Why SEO isn’t SEO anymore

I’ve been doing SEO for a while, not since the stone-age of SEO, but as far back to remember when you could so easily game the system. That is now a lost world.

Super Diet PillsIn the not so distant past SEO’s could offer their clients a the equivalent of a diet pill. No need to spend hours on the treadmill, just take this fairly expensive pill and you will become more attractive to your suitor (Google).

Last year, Google finally put their algorithm where there mouth is. In the past, Google has averted their gaze from “low quality” sites. They discounted many of their tactics, but an aggressive site owner who is driven to rank can make it up in volume. Thousands of inbound links based around highly sought after anchor text could overwhelm more conservative sites that played by the rules. White hat SEO consultants would advise their clients to take the high road and follow the Google webmaster guidelines, but their sites seemed to float around on page 2 or 3 of the search results.

As the 2 monochromatic animals of the SEO apocalypse rode through the SERPs a change took place, and mostly for the good. Sites that had looked good only by subsisting on super diet pills started to lose their attractiveness. The sites that had spent their time on the treadmill started ranking.

A search for a fairly generic term like “insurance” now rarely shows a weird result like the one below (which was on page 2 when I grabbed this screenshot).

insurance SERP

This listing is no longer on page 2, but at one point it had in excess of 20,000 backlinks pointing at it. Many of the backlinks were from foreign domains (.ru, .ua, .pl etc.) but it was enough to push them into the space that is normally reserved for the giant insurance brands.

backlink spike

8,000 to 22,000 backlinks in a month

Their backlink graph looks like a Everest in Kansas. This site might as well camped out on the front lawn of the Googleplex flying a pirate flag and dancing around a fire pit.

The New Face of SEO

We still need to talk to site owners and explain the benefit of high-quality, relevant backlinks because they are still a major force in the core algorithm  but there is so much more to it now. How are you planning on building links, where, when, what will they point to?

Links to the homepage

If you are getting sites linking to your homepage, chances are it will be a branded link. For example, if I mention my favorite restaurant is The Pit in downtown Raleigh, I use their name and link to their root domain like any normal person. If I want to link to an interesting video I ran across on the Cisco website about the basics of data protection I’ll probably link directly to the interior page with a more descriptive anchor text.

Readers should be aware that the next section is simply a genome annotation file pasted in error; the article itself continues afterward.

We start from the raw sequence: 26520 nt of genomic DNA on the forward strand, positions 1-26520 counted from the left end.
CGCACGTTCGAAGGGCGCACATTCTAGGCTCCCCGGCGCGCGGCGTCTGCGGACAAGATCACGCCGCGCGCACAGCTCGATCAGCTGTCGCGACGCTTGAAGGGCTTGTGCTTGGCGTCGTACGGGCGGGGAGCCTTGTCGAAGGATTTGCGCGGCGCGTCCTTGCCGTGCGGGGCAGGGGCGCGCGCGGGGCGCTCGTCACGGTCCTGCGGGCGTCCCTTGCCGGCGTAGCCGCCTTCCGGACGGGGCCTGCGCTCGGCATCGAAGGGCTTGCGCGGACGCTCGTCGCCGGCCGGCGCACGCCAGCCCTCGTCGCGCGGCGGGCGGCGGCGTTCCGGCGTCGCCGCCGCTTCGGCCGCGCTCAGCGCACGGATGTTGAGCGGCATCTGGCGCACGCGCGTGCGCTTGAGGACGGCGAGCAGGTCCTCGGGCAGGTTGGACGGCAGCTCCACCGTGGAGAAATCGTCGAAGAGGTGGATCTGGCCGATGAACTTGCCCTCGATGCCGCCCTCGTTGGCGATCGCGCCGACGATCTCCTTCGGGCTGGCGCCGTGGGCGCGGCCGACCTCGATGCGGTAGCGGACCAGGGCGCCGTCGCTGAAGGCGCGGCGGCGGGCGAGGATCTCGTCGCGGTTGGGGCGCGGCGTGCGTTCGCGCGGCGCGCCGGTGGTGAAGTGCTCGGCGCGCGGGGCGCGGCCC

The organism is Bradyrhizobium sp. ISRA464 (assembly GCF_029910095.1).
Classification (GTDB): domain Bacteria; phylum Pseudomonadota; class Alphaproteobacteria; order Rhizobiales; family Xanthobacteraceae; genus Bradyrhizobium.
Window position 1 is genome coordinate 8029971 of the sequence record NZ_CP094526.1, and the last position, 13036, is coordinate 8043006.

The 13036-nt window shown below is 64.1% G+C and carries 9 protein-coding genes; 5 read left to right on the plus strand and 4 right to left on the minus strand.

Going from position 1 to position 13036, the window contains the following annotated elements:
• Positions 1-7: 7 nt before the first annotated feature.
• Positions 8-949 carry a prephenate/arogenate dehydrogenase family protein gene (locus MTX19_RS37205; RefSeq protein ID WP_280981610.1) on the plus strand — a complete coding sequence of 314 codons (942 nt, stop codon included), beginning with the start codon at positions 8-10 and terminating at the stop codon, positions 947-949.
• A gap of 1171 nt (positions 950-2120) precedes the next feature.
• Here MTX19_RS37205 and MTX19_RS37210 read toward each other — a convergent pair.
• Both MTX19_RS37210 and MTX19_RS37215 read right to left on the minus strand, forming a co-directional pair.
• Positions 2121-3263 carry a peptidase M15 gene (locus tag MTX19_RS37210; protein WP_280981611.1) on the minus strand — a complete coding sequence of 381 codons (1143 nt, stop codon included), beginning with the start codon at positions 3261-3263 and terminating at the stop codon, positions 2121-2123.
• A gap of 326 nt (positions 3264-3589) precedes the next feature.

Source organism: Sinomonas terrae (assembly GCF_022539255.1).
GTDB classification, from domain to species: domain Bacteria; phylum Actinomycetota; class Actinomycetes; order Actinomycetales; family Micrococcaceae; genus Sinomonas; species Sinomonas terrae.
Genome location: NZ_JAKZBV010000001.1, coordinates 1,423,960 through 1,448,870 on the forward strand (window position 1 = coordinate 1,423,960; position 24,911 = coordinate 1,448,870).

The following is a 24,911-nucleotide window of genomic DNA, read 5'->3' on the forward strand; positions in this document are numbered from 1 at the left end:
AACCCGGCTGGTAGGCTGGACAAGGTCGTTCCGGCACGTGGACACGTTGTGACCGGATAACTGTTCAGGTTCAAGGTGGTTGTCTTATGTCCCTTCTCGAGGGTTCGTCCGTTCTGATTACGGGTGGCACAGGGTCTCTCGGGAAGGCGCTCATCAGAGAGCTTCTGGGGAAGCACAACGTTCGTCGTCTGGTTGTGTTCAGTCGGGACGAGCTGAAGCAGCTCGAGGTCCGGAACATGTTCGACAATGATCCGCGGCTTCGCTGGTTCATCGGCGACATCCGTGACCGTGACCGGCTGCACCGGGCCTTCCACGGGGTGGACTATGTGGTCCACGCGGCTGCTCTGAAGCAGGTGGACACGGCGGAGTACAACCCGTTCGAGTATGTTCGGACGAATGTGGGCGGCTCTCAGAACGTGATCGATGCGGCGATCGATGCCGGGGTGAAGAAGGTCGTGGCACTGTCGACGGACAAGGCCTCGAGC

When I look at the link profile for a site and see a lot of highly sought after anchor text pointing at the homepage I immediately get suspicious. So that begs the question, how does a site get highly optimized links for their site? The answer is easy to say, but hard to do.

Content is your only hope

If you want to rank for a term like “data protection” you need to start creating content around that idea that is worthy of links! I know, you’re rolling your eyes because it’s like your doctor telling you if you lose 10 pounds you’ll feel better.

Go look at a site that ranks well for some term that you’re not specifically knowledgeable about. I’ll use a competitive term: “small business phone systems“. After the ads I see Panasonic at the #1 position. When I click-through I see an entire page about best practices when choosing a business phone system that comes complete with case studies. The page itself has 26 backlinks from 7 unique domains and needless to say the Panasonic domain is a super trusted and authoritative domain.

Panasonic has people (or an agency) to generate great content for their site. They will continue to rank well for that term because of it.

There’s nothing exciting about my product

This is the knee-jerk response by someone who is intimidated by the thought of being forced into a creative role.  There are thousands of sites out there that are doing great things around products that often seem ho-hum. My favorite is Best Made Company and their axes.

Best Made Co. "Unfinished" American Felling Axe

“Unfinished” American Felling Axe

Best Made Company takes the time to tell their story about why you should consider yourself happy to fork over $158 for an axe. They have an interview with the axe designer and even footage of the axe being used in a snowy forest chopping down a tree. It’s great content from a company who is all about the content and telling a story.

If you’re not a story-teller you need to set aside some time and figure out how you’re going to convince people that your product is worth them considering. The average American no longer actually “needs” what you’re selling, they have everything the need and a $99/month storage room full of shiny stuff they thought they wanted.